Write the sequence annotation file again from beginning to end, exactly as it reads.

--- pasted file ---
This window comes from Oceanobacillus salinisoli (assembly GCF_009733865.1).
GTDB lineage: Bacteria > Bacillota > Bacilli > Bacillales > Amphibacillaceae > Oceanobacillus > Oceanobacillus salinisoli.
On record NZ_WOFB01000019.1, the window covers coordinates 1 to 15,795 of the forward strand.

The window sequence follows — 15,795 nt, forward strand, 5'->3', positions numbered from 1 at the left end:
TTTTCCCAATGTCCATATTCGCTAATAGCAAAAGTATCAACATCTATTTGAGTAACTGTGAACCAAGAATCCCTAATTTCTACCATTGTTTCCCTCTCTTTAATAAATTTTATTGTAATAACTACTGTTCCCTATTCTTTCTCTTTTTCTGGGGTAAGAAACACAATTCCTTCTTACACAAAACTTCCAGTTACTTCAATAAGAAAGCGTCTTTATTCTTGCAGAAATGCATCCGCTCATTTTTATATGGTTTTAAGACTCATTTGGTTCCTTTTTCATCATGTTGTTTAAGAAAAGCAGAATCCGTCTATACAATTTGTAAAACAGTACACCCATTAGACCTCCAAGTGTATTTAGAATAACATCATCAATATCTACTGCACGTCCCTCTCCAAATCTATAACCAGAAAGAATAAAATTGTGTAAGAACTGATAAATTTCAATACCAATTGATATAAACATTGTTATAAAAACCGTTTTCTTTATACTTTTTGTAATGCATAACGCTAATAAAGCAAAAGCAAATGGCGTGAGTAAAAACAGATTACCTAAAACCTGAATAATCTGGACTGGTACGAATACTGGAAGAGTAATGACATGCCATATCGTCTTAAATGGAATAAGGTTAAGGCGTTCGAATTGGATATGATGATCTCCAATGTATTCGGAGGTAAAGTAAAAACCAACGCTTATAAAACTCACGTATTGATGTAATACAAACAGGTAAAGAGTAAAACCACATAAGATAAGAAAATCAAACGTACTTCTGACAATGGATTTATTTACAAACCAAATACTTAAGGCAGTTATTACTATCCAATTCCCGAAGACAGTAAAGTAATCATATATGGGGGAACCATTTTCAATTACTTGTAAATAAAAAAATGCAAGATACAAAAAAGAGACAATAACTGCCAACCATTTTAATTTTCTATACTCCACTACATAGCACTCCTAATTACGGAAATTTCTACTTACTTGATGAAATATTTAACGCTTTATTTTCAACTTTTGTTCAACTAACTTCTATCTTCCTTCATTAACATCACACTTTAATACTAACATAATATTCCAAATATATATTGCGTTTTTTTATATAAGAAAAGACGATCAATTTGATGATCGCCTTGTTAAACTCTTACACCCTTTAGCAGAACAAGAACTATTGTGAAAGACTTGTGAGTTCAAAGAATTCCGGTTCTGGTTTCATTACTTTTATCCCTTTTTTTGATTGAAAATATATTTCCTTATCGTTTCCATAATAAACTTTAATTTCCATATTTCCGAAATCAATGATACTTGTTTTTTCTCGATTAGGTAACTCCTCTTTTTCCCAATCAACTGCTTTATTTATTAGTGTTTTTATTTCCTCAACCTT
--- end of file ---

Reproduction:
This window comes from Oceanobacillus salinisoli (assembly GCF_009733865.1).
GTDB lineage: Bacteria > Bacillota > Bacilli > Bacillales > Amphibacillaceae > Oceanobacillus > Oceanobacillus salinisoli.
On record NZ_WOFB01000019.1, the window covers coordinates 1 to 15,795 of the forward strand.

The window sequence follows — 15,795 nt, forward strand, 5'->3', positions numbered from 1 at the left end:
TTTTCCCAATGTCCATATTCGCTAATAGCAAAAGTATCAACATCTATTTGAGTAACTGTGAACCAAGAATCCCTAATTTCTACCATTGTTTCCCTCTCTTTAATAAATTTTATTGTAATAACTACTGTTCCCTATTCTTTCTCTTTTTCTGGGGTAAGAAACACAATTCCTTCTTACACAAAACTTCCAGTTACTTCAATAAGAAAGCGTCTTTATTCTTGCAGAAATGCATCCGCTCATTTTTATATGGTTTTAAGACTCATTTGGTTCCTTTTTCATCATGTTGTTTAAGAAAAGCAGAATCCGTCTATACAATTTGTAAAACAGTACACCCATTAGACCTCCAAGTGTATTTAGAATAACATCATCAATATCTACTGCACGTCCCTCTCCAAATCTATAACCAGAAAGAATAAAATTGTGTAAGAACTGATAAATTTCAATACCAATTGATATAAACATTGTTATAAAAACCGTTTTCTTTATACTTTTTGTAATGCATAACGCTAATAAAGCAAAAGCAAATGGCGTGAGTAAAAACAGATTACCTAAAACCTGAATAATCTGGACTGGTACGAATACTGGAAGAGTAATGACATGCCATATCGTCTTAAATGGAATAAGGTTAAGGCGTTCGAATTGGATATGATGATCTCCAATGTATTCGGAGGTAAAGTAAAAACCAACGCTTATAAAACTCACGTATTGATGTAATACAAACAGGTAAAGAGTAAAACCACATAAGATAAGAAAATCAAACGTACTTCTGACAATGGATTTATTTACAAACCAAATACTTAAGGCAGTTATTACTATCCAATTCCCGAAGACAGTAAAGTAATCATATATGGGGGAACCATTTTCAATTACTTGTAAATAAAAAAATGCAAGATACAAAAAAGAGACAATAACTGCCAACCATTTTAATTTTCTATACTCCACTACATAGCACTCCTAATTACGGAAATTTCTACTTACTTGATGAAATATTTAACGCTTTATTTTCAACTTTTGTTCAACTAACTTCTATCTTCCTTCATTAACATCACACTTTAATACTAACATAATATTCCAAATATATATTGCGTTTTTTTATATAAGAAAAGACGATCAATTTGATGATCGCCTTGTTAAACTCTTACACCCTTTAGCAGAACAAGAACTATTGTGAAAGACTTGTGAGTTCAAAGAATTCCGGTTCTGGTTTCATTACTTTTATCCCTTTTTTTGATTGAAAATATATTTCCTTATCGTTTCCATAATAAACTTTAATTTCCATATTTCCGAAATCAATGATACTTGTTTTTTCTCGATTAGGTAACTCCTCTTTTTCCCAATCAACTGCTTTATTTATTAGTGTTTTTATTTCCTCAACCTT